pmf <- dbinom(x=range, size = 10,prob = 0.6)
cdf <- pbinom(q = range, size = 10, prob = 0.6)
plot_pmf(pmf,range)
```

`plot_cdf(cdf, range)`

The mean and variance of the binomial distribution are \(E[X] = np\) and \(Var[X] = npq\) This can be derived as shown below and verified using the below code:

Derivations:

\(E[X] = E[Z_1 + Z_2 + ...] = E[Z_1] + E[Z_2] +E[Z_3] + ...E[Z_n] = np\) where \(Z_1, Z_2..Z_n\) are Bernoulli events which constitute the binomial distribution \(Var[x] = Var[Z_1 + Z_2 + ...] = Var[Z_1] + Var[Z_2] +Var[Z_3] + ...Var[Z_n] = npq\) as \(Z_1, Z_2..Z_n\) are independent. The same can also be verified by taking the mean and variance of the sample data:

`mean(dist)`

`## [1] 5.81`

`var(dist)`

`## [1] 1.973636`

#### Geometric distribution

Imagine an experiment where we are repeating independent Bernoulli trails n times. We can characterise this distribution using only two parameters, the success probability p and the number of trails n. Consider the event where we get the first success after n failures. The distribution associated with this event is the geometric distribution. The PMF of the binomial distribution is given as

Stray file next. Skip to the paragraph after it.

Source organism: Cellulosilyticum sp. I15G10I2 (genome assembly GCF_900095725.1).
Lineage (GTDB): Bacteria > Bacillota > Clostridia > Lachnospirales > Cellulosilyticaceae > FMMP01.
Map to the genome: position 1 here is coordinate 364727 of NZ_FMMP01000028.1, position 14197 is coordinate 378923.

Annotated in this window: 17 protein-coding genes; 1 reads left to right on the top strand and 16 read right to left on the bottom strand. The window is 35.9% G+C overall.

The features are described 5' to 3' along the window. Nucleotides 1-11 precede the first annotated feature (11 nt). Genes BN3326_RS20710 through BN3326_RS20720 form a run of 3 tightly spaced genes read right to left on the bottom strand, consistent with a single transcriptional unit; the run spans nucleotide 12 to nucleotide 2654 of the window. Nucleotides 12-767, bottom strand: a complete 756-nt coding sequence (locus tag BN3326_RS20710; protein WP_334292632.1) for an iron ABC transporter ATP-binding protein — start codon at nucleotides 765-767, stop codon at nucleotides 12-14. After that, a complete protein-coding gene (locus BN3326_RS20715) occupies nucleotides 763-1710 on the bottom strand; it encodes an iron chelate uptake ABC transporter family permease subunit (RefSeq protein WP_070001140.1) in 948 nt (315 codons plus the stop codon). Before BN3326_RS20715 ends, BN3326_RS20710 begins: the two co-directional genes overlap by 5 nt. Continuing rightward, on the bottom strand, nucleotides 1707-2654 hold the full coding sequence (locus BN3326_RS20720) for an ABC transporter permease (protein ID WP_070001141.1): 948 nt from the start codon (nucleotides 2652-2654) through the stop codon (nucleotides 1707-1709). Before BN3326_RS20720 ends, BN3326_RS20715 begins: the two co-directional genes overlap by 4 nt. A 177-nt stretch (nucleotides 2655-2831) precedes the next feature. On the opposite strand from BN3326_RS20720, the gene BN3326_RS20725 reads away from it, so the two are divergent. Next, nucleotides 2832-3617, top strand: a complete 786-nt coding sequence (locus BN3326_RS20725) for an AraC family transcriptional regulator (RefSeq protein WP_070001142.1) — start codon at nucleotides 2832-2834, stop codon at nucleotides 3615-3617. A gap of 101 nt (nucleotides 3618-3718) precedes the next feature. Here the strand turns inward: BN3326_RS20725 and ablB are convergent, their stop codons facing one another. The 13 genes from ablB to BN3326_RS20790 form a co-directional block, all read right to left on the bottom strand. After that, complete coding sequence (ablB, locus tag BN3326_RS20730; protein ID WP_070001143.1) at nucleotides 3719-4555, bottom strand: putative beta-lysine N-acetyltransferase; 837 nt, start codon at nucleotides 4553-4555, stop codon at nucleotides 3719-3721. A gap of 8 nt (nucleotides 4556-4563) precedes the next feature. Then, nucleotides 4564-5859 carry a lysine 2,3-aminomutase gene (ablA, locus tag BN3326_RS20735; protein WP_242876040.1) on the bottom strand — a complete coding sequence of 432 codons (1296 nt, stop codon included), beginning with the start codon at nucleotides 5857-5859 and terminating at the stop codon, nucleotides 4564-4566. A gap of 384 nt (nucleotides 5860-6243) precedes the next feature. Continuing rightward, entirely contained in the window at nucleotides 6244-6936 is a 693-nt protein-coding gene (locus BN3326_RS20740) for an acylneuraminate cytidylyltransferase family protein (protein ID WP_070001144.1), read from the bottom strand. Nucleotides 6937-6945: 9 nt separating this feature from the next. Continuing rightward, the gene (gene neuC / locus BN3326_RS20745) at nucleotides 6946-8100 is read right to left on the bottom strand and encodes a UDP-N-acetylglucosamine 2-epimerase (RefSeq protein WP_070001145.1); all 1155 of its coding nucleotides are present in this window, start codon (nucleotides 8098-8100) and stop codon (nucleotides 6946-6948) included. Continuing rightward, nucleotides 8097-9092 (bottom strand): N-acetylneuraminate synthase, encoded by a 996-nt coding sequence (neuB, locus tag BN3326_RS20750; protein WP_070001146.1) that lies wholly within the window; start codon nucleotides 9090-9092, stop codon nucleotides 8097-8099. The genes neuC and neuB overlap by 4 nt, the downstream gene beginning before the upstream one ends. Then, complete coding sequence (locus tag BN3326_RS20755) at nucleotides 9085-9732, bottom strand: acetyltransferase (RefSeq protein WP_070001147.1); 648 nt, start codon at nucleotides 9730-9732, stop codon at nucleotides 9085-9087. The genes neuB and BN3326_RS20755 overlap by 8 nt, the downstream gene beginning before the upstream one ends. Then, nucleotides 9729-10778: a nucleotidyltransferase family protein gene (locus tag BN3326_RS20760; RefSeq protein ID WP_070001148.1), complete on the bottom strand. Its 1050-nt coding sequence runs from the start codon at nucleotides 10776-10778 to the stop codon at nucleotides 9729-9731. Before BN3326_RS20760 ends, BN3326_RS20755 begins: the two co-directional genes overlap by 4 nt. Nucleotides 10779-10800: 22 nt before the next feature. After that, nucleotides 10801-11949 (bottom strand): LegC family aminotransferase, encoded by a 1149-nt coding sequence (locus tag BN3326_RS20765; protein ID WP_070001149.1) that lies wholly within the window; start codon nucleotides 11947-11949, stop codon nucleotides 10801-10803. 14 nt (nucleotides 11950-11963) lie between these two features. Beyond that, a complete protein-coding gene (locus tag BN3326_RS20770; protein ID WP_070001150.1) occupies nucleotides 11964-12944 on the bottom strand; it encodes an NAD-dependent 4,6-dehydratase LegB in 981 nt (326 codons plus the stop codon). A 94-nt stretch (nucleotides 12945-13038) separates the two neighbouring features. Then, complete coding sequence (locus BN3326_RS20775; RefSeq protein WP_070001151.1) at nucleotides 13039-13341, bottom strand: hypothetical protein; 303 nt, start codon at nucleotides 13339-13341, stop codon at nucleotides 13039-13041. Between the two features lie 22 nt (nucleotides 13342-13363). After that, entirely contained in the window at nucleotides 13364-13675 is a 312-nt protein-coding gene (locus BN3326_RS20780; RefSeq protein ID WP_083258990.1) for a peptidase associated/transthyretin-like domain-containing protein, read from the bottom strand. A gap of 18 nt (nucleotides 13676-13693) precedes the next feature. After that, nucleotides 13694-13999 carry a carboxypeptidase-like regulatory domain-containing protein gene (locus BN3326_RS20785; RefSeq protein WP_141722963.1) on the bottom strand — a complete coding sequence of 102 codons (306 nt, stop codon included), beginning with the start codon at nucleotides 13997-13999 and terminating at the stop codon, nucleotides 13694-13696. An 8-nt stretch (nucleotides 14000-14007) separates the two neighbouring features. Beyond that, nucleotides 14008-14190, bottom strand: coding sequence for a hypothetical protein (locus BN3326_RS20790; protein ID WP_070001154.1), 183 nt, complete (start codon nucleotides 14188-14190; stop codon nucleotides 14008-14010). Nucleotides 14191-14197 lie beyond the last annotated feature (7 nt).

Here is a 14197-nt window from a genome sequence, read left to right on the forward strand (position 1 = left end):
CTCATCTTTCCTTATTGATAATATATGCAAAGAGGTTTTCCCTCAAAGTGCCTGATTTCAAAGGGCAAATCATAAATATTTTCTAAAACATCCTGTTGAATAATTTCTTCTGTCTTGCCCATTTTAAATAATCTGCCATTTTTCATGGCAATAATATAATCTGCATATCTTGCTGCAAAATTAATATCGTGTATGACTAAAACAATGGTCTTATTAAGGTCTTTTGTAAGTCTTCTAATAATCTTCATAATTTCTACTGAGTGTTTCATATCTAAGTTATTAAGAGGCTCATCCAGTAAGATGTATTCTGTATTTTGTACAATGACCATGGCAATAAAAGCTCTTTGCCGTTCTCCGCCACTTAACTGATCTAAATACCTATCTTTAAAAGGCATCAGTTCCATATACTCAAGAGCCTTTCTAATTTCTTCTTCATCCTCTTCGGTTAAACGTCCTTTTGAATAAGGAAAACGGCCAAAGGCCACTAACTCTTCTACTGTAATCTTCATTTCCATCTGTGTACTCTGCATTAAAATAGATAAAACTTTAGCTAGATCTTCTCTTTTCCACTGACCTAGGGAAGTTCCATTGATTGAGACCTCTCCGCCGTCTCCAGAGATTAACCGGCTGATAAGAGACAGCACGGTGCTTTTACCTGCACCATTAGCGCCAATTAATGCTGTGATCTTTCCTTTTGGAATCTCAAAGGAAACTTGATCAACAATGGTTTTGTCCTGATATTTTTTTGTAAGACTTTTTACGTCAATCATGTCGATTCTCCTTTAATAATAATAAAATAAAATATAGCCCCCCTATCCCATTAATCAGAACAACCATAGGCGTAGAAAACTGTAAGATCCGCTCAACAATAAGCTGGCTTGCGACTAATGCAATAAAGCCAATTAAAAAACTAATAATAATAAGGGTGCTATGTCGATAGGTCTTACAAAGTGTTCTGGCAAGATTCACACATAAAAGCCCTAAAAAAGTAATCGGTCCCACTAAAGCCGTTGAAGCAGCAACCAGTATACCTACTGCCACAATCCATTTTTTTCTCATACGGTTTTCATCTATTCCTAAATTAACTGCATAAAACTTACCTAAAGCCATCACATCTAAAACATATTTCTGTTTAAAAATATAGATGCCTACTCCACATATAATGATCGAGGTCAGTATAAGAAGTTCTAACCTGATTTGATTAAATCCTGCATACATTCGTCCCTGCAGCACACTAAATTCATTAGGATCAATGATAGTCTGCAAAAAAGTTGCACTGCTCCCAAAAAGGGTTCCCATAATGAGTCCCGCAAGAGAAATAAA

\[P(X=x)=p\times (1-p)^{r}\] The range of this function is all Real Values from 0,1,2,3,4,…

Consider flipping a coin unitil we get heads, where the probability of heads is 50%(probability of success). For the range 0 to 10, the probability of n failures until the first heads is given by:

```
dist <- rgeom(100, 0.5)
plot(dist)
```

The PMF and CDF of Geometric distribution are as shown: